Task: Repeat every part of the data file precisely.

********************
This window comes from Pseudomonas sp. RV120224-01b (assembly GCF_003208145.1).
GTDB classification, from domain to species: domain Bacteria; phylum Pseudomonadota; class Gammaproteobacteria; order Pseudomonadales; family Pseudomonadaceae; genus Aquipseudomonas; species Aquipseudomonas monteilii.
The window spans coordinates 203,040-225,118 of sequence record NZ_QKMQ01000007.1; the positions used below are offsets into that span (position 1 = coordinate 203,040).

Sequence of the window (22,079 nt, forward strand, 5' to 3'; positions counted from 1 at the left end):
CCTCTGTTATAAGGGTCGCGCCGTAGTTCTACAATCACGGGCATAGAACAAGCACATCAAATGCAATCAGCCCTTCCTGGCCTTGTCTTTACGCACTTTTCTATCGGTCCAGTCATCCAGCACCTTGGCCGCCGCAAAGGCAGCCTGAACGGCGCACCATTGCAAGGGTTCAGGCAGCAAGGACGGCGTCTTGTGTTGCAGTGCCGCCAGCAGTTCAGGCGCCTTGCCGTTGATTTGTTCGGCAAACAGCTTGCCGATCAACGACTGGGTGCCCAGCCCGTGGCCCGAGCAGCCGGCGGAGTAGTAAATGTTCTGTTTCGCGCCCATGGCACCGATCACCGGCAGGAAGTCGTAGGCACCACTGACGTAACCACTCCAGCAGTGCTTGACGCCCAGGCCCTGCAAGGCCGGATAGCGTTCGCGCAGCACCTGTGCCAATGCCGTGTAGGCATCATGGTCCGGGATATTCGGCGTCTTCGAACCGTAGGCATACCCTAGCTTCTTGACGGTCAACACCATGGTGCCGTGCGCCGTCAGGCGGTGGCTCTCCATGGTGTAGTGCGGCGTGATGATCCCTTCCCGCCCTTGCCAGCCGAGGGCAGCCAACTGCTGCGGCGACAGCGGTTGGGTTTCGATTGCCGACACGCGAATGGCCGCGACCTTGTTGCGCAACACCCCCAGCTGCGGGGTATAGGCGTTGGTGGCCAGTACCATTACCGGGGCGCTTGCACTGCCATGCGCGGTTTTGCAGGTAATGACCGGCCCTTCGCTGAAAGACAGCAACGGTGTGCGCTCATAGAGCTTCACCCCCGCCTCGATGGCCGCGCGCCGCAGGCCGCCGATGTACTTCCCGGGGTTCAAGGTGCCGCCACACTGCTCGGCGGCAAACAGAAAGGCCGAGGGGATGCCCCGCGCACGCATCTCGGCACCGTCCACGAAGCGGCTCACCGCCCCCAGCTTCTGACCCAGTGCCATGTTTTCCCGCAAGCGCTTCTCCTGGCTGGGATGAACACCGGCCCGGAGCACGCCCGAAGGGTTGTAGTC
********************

This window comes from Pseudomonas sp. RV120224-01b (assembly GCF_003208145.1).
GTDB classification, from domain to species: domain Bacteria; phylum Pseudomonadota; class Gammaproteobacteria; order Pseudomonadales; family Pseudomonadaceae; genus Aquipseudomonas; species Aquipseudomonas monteilii.
The window spans coordinates 203,040-225,118 of sequence record NZ_QKMQ01000007.1; the positions used below are offsets into that span (position 1 = coordinate 203,040).

Sequence of the window (22,079 nt, forward strand, 5' to 3'; positions counted from 1 at the left end):
CCTCTGTTATAAGGGTCGCGCCGTAGTTCTACAATCACGGGCATAGAACAAGCACATCAAATGCAATCAGCCCTTCCTGGCCTTGTCTTTACGCACTTTTCTATCGGTCCAGTCATCCAGCACCTTGGCCGCCGCAAAGGCAGCCTGAACGGCGCACCATTGCAAGGGTTCAGGCAGCAAGGACGGCGTCTTGTGTTGCAGTGCCGCCAGCAGTTCAGGCGCCTTGCCGTTGATTTGTTCGGCAAACAGCTTGCCGATCAACGACTGGGTGCCCAGCCCGTGGCCCGAGCAGCCGGCGGAGTAGTAAATGTTCTGTTTCGCGCCCATGGCACCGATCACCGGCAGGAAGTCGTAGGCACCACTGACGTAACCACTCCAGCAGTGCTTGACGCCCAGGCCCTGCAAGGCCGGATAGCGTTCGCGCAGCACCTGTGCCAATGCCGTGTAGGCATCATGGTCCGGGATATTCGGCGTCTTCGAACCGTAGGCATACCCTAGCTTCTTGACGGTCAACACCATGGTGCCGTGCGCCGTCAGGCGGTGGCTCTCCATGGTGTAGTGCGGCGTGATGATCCCTTCCCGCCCTTGCCAGCCGAGGGCAGCCAACTGCTGCGGCGACAGCGGTTGGGTTTCGATTGCCGACACGCGAATGGCCGCGACCTTGTTGCGCAACACCCCCAGCTGCGGGGTATAGGCGTTGGTGGCCAGTACCATTACCGGGGCGCTTGCACTGCCATGCGCGGTTTTGCAGGTAATGACCGGCCCTTCGCTGAAAGACAGCAACGGTGTGCGCTCATAGAGCTTCACCCCCGCCTCGATGGCCGCGCGCCGCAGGCCGCCGATGTACTTCCCGGGGTTCAAGGTGCCGCCACACTGCTCGGCGGCAAACAGAAAGGCCGAGGGGATGCCCCGCGCACGCATCTCGGCACCGTCCACGAAGCGGCTCACCGCCCCCAGCTTCTGACCCAGTGCCATGTTTTCCCGCAAGCGCTTCTCCTGGCTGGGATGAACACCGGCCCGGAGCACGCCCGAAGGGTTGTAGTC